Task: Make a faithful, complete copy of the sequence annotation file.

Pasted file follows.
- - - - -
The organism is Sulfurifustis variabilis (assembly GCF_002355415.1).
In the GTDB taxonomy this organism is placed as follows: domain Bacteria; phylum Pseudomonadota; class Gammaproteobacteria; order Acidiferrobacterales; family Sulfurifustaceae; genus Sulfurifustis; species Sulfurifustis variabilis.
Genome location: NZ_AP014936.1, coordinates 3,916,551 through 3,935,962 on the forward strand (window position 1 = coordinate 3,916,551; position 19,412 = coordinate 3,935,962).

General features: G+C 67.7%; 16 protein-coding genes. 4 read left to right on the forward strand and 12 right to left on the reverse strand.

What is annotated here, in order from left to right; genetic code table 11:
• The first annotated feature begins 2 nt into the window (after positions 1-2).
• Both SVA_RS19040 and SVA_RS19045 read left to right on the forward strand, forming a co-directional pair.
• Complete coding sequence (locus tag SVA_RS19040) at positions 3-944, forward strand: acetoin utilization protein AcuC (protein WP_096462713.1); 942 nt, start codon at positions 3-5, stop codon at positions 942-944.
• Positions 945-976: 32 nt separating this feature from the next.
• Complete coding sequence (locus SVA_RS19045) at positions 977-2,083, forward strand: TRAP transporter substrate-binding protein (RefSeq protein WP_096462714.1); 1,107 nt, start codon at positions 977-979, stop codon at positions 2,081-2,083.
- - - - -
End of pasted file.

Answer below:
The organism is Sulfurifustis variabilis (assembly GCF_002355415.1).
In the GTDB taxonomy this organism is placed as follows: domain Bacteria; phylum Pseudomonadota; class Gammaproteobacteria; order Acidiferrobacterales; family Sulfurifustaceae; genus Sulfurifustis; species Sulfurifustis variabilis.
Genome location: NZ_AP014936.1, coordinates 3,916,551 through 3,935,962 on the forward strand (window position 1 = coordinate 3,916,551; position 19,412 = coordinate 3,935,962).

General features: G+C 67.7%; 16 protein-coding genes. 4 read left to right on the forward strand and 12 right to left on the reverse strand.

What is annotated here, in order from left to right; genetic code table 11:
• The first annotated feature begins 2 nt into the window (after positions 1-2).
• Both SVA_RS19040 and SVA_RS19045 read left to right on the forward strand, forming a co-directional pair.
• Complete coding sequence (locus tag SVA_RS19040) at positions 3-944, forward strand: acetoin utilization protein AcuC (protein WP_096462713.1); 942 nt, start codon at positions 3-5, stop codon at positions 942-944.
• Positions 945-976: 32 nt separating this feature from the next.
• Complete coding sequence (locus SVA_RS19045) at positions 977-2,083, forward strand: TRAP transporter substrate-binding protein (RefSeq protein WP_096462714.1); 1,107 nt, start codon at positions 977-979, stop codon at positions 2,081-2,083.